Tuesday, May 29, 2018

From On High

So worry not
All things are well ~ The National

Zoom, where did those six days go?

I know it's lazy that I'm copping to a highlights reel today, but I've only been back in the Ward for a few hours and that laundry isn't going to do itself. So here goes, with digressions.

Best place to be on a record-breaking hot Chicago day: on the bow of the First Lady, listening to a volunteer docent with the Chicago Architecture Foundation try to condense his encyclopedic knowledge about the buildings we're ogling from the river into 90 lively minutes (albeit with 2 breaks to cool down). His best anecdote involved recently seeing two coyotes on the sight of a cleared lot he'd shown us. As long as I've got my wide-brimmed hat on, I'll listen to the professor nerd out, watch powerboats full of scantily-clad millennials pass by and just bask in being on the water on such an uncharacteristic May afternoon here.

Best impromptu picnic: on lime green chairs in the courtyard of the Art Institute next to a Yoko Ono sculpture, but only after being told we weren't allowed to eat the museum's food outside. Pshaw, rules are for young people. Almost everyone who came in stayed only long enough to take selfies with the wall-hung sculpture we already had a seated view of. Amateurs.

Best urban walking bonuses: Because of a Memorial Day parade Saturday, many downtown streets were closed, meaning a dedicated walker and a native son had no problem taking it to the streets. Sans cars, they were a walker's paradise. Headed to the Girl and Goat Bakery for bagels (rye-onion) on the Sunday of a holiday weekend, I was more than a few times the only person walking the block and it was 10:30 in the morning. I saw traffic lights as no more than suggestions.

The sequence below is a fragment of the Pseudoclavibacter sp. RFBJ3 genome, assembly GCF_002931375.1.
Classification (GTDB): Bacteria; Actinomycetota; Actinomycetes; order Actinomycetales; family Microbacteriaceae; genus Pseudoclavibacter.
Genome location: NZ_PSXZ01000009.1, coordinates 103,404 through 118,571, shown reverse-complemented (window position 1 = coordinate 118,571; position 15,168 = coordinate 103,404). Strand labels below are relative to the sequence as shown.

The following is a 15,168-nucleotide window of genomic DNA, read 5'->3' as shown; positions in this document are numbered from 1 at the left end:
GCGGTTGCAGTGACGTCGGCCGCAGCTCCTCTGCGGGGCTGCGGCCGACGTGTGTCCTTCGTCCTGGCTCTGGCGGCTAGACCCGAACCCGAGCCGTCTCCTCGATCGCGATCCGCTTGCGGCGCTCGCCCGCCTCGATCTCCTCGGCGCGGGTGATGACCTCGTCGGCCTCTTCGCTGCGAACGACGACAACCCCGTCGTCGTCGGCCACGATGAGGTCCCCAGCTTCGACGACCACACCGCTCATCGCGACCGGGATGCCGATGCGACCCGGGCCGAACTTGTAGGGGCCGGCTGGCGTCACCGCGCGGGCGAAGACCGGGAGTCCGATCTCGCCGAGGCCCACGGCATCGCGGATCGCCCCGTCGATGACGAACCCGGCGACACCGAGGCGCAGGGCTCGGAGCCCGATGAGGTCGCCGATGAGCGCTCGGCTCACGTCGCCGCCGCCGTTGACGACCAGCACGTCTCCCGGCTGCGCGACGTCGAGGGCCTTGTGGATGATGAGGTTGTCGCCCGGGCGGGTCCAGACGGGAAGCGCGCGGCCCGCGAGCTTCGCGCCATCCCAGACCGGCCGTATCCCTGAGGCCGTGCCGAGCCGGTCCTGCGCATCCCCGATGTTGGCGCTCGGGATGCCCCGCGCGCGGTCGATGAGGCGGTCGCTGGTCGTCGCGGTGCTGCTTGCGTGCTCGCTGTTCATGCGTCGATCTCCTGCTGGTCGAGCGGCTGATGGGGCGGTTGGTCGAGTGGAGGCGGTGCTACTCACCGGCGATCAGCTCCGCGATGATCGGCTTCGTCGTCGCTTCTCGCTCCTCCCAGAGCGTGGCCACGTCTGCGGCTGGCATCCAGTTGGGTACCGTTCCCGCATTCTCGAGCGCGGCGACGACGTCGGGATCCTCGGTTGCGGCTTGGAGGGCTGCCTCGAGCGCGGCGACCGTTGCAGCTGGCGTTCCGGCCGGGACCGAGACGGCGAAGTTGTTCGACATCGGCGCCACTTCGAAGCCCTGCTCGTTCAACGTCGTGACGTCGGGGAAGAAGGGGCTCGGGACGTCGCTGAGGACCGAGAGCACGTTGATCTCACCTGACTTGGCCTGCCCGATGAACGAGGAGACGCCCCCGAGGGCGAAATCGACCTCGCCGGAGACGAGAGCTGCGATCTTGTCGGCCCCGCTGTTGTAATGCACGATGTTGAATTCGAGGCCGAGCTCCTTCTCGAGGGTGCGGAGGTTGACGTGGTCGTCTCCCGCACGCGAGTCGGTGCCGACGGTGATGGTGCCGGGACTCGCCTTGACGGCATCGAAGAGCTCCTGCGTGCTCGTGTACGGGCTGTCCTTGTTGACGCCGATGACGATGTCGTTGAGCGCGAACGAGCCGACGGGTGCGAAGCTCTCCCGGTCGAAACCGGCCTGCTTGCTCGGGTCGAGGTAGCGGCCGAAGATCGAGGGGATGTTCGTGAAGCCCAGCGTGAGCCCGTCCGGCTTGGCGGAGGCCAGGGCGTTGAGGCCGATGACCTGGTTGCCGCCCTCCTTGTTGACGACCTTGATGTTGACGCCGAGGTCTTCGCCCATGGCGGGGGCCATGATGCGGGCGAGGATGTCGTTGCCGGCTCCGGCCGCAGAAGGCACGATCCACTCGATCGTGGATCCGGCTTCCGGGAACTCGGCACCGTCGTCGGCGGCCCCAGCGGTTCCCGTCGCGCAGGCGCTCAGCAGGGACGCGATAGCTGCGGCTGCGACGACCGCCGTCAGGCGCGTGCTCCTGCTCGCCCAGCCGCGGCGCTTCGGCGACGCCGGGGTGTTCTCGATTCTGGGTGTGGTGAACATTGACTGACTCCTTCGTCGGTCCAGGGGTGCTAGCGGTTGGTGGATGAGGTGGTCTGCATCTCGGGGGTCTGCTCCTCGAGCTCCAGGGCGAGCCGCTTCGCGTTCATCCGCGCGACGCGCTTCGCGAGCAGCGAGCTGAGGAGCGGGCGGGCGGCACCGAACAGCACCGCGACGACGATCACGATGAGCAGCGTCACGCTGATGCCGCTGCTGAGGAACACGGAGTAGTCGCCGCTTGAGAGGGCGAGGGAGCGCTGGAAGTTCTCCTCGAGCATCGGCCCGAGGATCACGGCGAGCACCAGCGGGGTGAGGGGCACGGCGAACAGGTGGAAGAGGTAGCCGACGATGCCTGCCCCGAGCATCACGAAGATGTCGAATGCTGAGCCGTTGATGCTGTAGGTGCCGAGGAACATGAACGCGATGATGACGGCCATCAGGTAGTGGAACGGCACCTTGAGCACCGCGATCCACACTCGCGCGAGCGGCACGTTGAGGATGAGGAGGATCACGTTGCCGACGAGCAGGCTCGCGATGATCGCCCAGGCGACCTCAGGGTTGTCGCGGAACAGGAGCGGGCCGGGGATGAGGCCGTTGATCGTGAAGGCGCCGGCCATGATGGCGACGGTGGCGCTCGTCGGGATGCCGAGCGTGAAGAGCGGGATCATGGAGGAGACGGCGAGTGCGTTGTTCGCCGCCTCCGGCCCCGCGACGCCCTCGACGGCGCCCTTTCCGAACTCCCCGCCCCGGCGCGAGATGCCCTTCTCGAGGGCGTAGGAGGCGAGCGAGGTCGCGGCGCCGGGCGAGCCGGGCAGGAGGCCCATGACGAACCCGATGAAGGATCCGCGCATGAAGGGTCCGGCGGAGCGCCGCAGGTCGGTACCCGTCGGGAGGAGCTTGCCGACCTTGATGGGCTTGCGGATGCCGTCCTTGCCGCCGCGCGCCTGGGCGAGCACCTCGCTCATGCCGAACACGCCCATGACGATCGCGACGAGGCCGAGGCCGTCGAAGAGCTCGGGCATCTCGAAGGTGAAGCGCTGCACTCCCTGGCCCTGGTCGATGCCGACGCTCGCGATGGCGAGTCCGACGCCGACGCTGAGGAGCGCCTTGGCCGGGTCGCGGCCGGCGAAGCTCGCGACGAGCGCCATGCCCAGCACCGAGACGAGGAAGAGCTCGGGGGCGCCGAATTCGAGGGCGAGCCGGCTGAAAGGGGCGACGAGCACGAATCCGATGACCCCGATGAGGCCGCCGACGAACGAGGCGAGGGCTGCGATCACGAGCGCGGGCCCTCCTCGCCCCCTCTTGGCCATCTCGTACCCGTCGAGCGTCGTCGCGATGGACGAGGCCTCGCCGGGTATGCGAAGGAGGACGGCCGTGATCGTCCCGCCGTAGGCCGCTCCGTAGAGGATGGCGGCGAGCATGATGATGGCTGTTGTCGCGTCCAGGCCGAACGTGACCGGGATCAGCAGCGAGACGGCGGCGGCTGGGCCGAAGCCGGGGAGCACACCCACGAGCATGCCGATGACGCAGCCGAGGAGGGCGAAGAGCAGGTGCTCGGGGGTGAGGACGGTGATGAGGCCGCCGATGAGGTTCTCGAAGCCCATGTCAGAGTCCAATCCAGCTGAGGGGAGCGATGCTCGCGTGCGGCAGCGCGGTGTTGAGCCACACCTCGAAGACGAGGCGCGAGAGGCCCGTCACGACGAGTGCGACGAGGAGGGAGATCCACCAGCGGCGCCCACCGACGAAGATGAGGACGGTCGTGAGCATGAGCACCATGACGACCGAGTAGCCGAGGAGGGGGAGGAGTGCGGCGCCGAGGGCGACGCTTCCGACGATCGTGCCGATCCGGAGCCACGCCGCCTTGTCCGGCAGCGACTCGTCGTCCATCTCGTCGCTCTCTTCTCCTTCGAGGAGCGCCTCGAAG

Best melding of food and art: brunch at Marisol at the Museum of Contemporary Art, with a booth that offered prospect and refuge (so important to some people), pale-as-Provence Rose from Veneto Italy and the opportunity to consider the art we'd been looking at for the past few hours. For guilty pleasure, there was "Heaven and Earth: Alexander Calder and Jeff Koons," although I question the curatorial choice not to use the word "stabile" to describe sculptures that weren't mobiles. Don't get me started on the dumbing down of museum signage. On the other hand, Otobong Nkanga's "To Dig a Hole that Collapses Again" combined political commentary about stripping third world countries of natural resources with tapestries and with a wave-like wall sculpture that incorporated materials and crops from those countries (tobacco, coffee, spices) and were intended to be smelled as you walked along it. Serious mind art.

Best backdrop for a meal, best breakfast eaten in a park on Rush Street, best drive through Lincoln Park...

Obviously I could do this all night, except I can't do this all night. The Purple Pig dazzled with cheese, swine and wine in a room full of community tables and serious food lovers and featured an offal menu. 'Nuff said. That seafood saganaki was so good I wanted to marry it. The couple next to us were from Kansas City and said they'd come three nights in a row last time they were in Chicago. Now they were back for more.

Food aside, who wouldn't keep going back for more when things are this good? I'm just trying to keep my head from exploding and not be too effusive but it's challenging. I know, I know, first world problems.

But also first time in a lifetime problems. Desert, meet the rain.

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